In addition, Delaware, Maine, Utah, and Nevada adhere to strict data privacy laws. As citizens voice their desire to have electronic personal data secured and protected, we can expect to see much more change in the United States as data evolves.
The implementation of GDPR in the European Union and European Economic Area on May 25, 2018 sent any business handling data within those areas, regardless of home-based location, into a data organizing frenzy. The intention of GDPR is to implement privacy, transparency, and data rights for residents of the member nations. It also addresses the transfer of personal data outside these areas. Absolutely no personal data may be processed unless it is done through consent, contract, public task, vital interest, legitimate interest, or legal requirement. Citizens’ rights under GDPR include the following:
- The right to withdraw consent freely.
- Timely notifications of data breaches.
- Customers are to be notified within 72 hours of the breach.
- The right to access existing data profiles.
- The right to data portability.
- Customers must be able to reuse the same data in different environments.
- Data privacy by design.
- Customers have the right to know that the company storing their personal data has designed proper data systems to safeguard their information.
- The appointment of data protection officers.
- Depending on the size of the company, that company may have to protect their customer’s data through a specialized position known as the “Data Protection Officer.”
Although the European Union and the United Kingdom are currently involved in Brexit, GDPR policies are not expected to be affected if an agreement regarding data handling procedures can be reached.
Notable Privacy Laws Around the World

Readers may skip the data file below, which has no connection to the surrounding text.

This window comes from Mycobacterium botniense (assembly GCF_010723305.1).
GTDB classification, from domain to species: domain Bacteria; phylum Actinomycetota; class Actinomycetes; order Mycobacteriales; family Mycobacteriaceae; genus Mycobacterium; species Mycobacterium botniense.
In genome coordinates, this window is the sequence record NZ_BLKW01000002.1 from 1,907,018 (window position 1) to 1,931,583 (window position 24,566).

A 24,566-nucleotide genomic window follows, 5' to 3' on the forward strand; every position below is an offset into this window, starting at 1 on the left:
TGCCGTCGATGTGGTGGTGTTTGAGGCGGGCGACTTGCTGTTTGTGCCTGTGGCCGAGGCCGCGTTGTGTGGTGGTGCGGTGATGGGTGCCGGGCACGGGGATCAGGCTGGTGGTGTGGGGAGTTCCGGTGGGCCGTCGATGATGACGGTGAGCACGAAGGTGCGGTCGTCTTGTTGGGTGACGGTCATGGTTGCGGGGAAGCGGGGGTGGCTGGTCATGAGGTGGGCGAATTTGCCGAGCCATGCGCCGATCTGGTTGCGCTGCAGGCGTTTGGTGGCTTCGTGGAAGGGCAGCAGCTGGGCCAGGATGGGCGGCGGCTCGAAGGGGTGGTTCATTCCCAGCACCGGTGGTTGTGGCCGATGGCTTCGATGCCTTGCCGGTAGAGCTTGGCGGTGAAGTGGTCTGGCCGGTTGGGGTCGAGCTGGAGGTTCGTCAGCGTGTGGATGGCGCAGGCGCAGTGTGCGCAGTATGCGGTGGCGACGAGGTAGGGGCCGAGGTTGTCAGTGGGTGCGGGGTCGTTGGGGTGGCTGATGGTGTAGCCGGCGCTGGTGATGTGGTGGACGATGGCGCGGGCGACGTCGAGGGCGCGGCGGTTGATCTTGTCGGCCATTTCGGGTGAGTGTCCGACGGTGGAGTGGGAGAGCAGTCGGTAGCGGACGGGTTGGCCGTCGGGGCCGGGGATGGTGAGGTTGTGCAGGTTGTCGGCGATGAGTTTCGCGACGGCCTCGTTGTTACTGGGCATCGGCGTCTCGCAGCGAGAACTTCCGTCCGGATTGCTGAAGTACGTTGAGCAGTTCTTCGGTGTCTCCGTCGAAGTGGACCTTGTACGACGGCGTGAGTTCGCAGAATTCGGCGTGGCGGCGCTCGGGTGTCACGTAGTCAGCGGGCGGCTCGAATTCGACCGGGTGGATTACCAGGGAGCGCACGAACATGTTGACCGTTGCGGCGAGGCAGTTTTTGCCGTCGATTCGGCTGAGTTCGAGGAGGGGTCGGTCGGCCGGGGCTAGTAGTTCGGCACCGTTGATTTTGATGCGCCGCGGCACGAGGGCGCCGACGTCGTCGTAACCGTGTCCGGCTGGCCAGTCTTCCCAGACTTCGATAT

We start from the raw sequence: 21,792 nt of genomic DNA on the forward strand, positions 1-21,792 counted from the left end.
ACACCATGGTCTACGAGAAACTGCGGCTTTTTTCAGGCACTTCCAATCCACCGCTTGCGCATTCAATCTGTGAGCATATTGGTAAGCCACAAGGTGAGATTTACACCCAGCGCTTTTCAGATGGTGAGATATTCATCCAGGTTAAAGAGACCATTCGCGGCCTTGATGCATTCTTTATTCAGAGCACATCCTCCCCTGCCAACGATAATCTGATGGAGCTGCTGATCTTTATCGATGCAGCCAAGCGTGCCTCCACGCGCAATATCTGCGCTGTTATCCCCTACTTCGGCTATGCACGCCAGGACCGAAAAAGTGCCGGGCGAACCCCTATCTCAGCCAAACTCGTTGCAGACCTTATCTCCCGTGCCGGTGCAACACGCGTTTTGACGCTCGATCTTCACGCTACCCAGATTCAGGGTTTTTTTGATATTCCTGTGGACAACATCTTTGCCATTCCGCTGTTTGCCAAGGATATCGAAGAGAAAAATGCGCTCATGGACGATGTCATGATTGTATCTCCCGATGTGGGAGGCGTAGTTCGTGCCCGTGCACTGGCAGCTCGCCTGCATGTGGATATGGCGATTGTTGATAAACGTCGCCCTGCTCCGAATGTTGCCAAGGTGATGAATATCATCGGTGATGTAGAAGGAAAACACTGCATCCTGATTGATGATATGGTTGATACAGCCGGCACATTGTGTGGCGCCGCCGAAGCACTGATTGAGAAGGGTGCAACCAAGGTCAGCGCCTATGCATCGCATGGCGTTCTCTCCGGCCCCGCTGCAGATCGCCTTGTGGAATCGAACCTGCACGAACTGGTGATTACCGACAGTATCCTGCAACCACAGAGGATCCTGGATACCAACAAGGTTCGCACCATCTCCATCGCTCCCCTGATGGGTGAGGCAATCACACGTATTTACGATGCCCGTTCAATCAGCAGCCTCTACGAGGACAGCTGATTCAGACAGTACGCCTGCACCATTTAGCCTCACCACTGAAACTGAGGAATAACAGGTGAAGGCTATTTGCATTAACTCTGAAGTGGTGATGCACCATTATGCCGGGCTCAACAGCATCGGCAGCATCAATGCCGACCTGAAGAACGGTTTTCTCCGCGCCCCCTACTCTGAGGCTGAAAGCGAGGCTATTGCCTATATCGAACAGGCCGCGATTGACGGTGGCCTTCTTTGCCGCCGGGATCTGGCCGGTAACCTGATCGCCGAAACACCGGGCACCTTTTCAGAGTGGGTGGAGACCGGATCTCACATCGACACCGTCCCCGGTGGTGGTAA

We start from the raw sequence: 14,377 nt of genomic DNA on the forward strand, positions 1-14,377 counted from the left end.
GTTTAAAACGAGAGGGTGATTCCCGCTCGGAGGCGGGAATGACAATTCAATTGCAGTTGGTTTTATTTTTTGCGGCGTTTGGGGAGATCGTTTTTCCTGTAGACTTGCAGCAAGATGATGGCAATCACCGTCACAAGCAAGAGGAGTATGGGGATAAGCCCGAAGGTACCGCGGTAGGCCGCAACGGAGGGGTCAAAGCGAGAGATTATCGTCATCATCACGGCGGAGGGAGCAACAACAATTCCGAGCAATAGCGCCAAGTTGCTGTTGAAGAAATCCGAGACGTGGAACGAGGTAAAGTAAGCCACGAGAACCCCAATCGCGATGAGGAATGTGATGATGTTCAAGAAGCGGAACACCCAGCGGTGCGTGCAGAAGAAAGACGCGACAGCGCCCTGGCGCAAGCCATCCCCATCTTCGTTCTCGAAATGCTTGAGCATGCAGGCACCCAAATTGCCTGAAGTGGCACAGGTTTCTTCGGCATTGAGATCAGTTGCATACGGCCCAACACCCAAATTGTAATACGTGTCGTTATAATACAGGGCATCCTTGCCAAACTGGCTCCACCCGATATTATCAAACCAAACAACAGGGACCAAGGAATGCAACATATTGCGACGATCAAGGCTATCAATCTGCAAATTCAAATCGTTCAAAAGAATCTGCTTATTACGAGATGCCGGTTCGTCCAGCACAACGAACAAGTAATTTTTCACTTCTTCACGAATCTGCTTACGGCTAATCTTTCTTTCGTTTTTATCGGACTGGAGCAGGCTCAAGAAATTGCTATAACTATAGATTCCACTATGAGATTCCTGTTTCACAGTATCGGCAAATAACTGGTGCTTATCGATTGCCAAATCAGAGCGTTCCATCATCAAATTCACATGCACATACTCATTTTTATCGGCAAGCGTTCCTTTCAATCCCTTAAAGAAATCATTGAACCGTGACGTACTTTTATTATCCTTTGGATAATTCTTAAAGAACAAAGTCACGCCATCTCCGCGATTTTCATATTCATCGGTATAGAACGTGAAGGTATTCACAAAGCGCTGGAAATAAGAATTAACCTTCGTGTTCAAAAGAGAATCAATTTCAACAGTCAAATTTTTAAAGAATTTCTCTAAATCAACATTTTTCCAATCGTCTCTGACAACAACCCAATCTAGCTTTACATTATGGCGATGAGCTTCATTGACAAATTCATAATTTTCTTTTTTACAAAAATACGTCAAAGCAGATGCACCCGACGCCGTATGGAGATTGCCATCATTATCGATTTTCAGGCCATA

Iceland: In 2018, Iceland’s Parliament passed the Data Protection Act to implement GDPR in their country to help protect citizens’ data.
Malaysia: In 2010, Malaysia passed the Personal Data Protection Act, which went into effect in 2013. Like GDPR, Malaysians have a right to access and correct personal data, as well as withdraw consent from processing data. However, it is limited to data processed within Malaysia. This regulation does not cover Malaysian data outside of Malaysia.
China: In 2017, China passed the Cyber Security Law. This requires companies to explain to users what content they are collecting.
Argentina: Argentina’s Personal Data Protection Act of 2000 states data can only be collected with informed consent by the consumer. Much like GDPR, Argentinians have the right to request access, corrections, and deletions of their personal data.
Australia: Australia’s Privacy Act of 1988 is based off the Australian Privacy Principles. They cover transparency and anonymity – the collection, use and disclosure of data; maintaining the quality of data; and the data subject’s rights.
We have an obligation as Privacy and Compliance Specialists to review and respond to confidential legal requests and ensure they follow the legal and policy requirements of the content owners as well applicable jurisdictional laws. As a result, we must consistently demonstrate good judgement, tact, and discretion to exceed our clients’ expectations.
Privacy laws are sure to evolve over time. Consequently, IPS will implement and enforce policies that keep our company and our clients operating in a legal and ethical manner. Whether it’s a new training requirement, jurisdictional law, or attorney requirement, we are committed to providing innovative, compliant solutions to safeguard all data privacy matters.